Gone but not forgotten

Singing Kettle Inn

The Singing Kettle Inn stood on the busy A55 about four miles from Holywell.

At one time it was a popular destination for diners offering a separate restaurant.

It was demolished in the late 1990s and became a McDonalds.

Rising Sun, Nannerch

The 500 year old former coaching inn stood on the main A541 road between Mold and Denbigh.

During 1960s the Rising Sun was described thus:  ‘the exterior is very smart and well cared for while the interior  offers a high standard of quiet comfort…. with interesting Welsh Tapestry and luxury carpets’

Closed in the early 21st century and became a business.

Palace Hotel, Rhyl

At its peak the Palace Hotel had 24 double rooms and 6 single rooms making it one of Rhyl’s largest and leading hotels.  The impressive corner building stood on the western end of the sea front.

During the 1970s and 1980s the basement, which had a tiled dancefloor, became a lively discotheque at  weekends.  It was run by the renowned lady DJ Pat Swallow.

During the 1990s it was for sale for around £150,000 and is now home to Ali’s Burger Bar.

Ferry Hotel, Tal y Cafn

As the name implied the Ferry Hotel was constructed to serve the needs of farers crossing the river Conwy by ferry.

Sadly demolished to make way for housing during 1990s.

Cerrigllwydion Arms, Llanynys

The Cerrigllwydion Arms stands near the local 13th Church, St. Saeran, in the small village of Llanynys which is  located between Ruthin and Denbigh in Denbighshire.  The pub was originally built by one Edward Edwards, the Attorney of Cerrigllwydion Hall.  It was constructed on wastleland belonging to the Church where once the Parish stable stood.  Permission was granted by the Vicarage to (partially) construct part of Cerrigllwydion in the churchyard rather than obstructing the view of Denbigh Castle from parishioners.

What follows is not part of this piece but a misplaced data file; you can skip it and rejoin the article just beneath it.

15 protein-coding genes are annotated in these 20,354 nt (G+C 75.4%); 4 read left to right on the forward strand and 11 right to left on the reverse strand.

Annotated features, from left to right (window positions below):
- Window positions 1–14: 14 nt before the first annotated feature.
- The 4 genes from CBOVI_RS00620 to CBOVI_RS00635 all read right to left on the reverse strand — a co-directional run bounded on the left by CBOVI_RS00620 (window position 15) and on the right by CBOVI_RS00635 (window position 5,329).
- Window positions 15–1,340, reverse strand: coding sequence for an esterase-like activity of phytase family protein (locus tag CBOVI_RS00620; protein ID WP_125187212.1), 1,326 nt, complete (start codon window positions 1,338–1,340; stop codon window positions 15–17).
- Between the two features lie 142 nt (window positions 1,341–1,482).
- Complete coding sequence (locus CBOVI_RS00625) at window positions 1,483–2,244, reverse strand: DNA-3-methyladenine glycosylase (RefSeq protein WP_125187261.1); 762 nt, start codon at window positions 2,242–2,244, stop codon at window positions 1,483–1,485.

Britannia Arms, Pembroke Dock

Short lived public house which was opened by one Thomas Rees in the 1840s.

Closed in the 1860s and now a private house.

Red Lion, Pembroke

The former Red Lion dated back to the 1790s when a certain John Lewis was the licensee.  Name derives from the Cawdor coat of arms.

By 1859 the friendly society, Heart of Oak Benefit Society, met at the Red Lion.

The Red Lion closed its doors in the 1890s but is still serving the local community as a fish and chips shop.

Green Dragon, Pembroke

Ar un adeg roedd y Green Dragon, sef Banc Natwest Penfro heddiw, yn dafarndy ffasiynol yn nyddiau'r goets fawr.  Roedd y Green Dragon yn dyddio i'r 1770au a cafodd ei disgrifio fel tafarndy gorau Penfro yn llawlyfr Cambrian 1880.

Daeth y Green Dragon yn boblogaidd gydag amrywiol gymdeithasau fu'n cynnal ciniawau crand.  Cymdeithasau tebyg i 'Pembroke farmers Club', 'Oddfellows' 'United Friends Society' ac yn hwyrach y 'Loyal Order of Ancient Druids'.

York Tavern, Pembroke

Sadly the historic York Tavern closed its doors back in 2002.  According to local legend secret passages lead from the York, under the castle and on to the priory at Monkton.

It is said Cromwell was housed here during the civil war.

Another important historic figure, John Wesley, is said to have preached in the old chapel which at one time stood in the tavern’s grounds.

Three Crowns, Pembroke Dock

The Three Crowns dates back to the mid 19th century and was formerly known as the George and Dragon.  It was often referred to as ‘one of the most popular and cosy inns of pre-war Pembroke Dock’

The Three Crowns was badly damaged by a German air raid during May 1941 with the landlords Mr and Mrs Bowen being found alive in the rubble the following morning.

A skittle alley was attached to the Three Crowns during the 1960s when it was known at the time as Brooksies. Reverted back to the old name during the early 1990s.

Closed by 2013.


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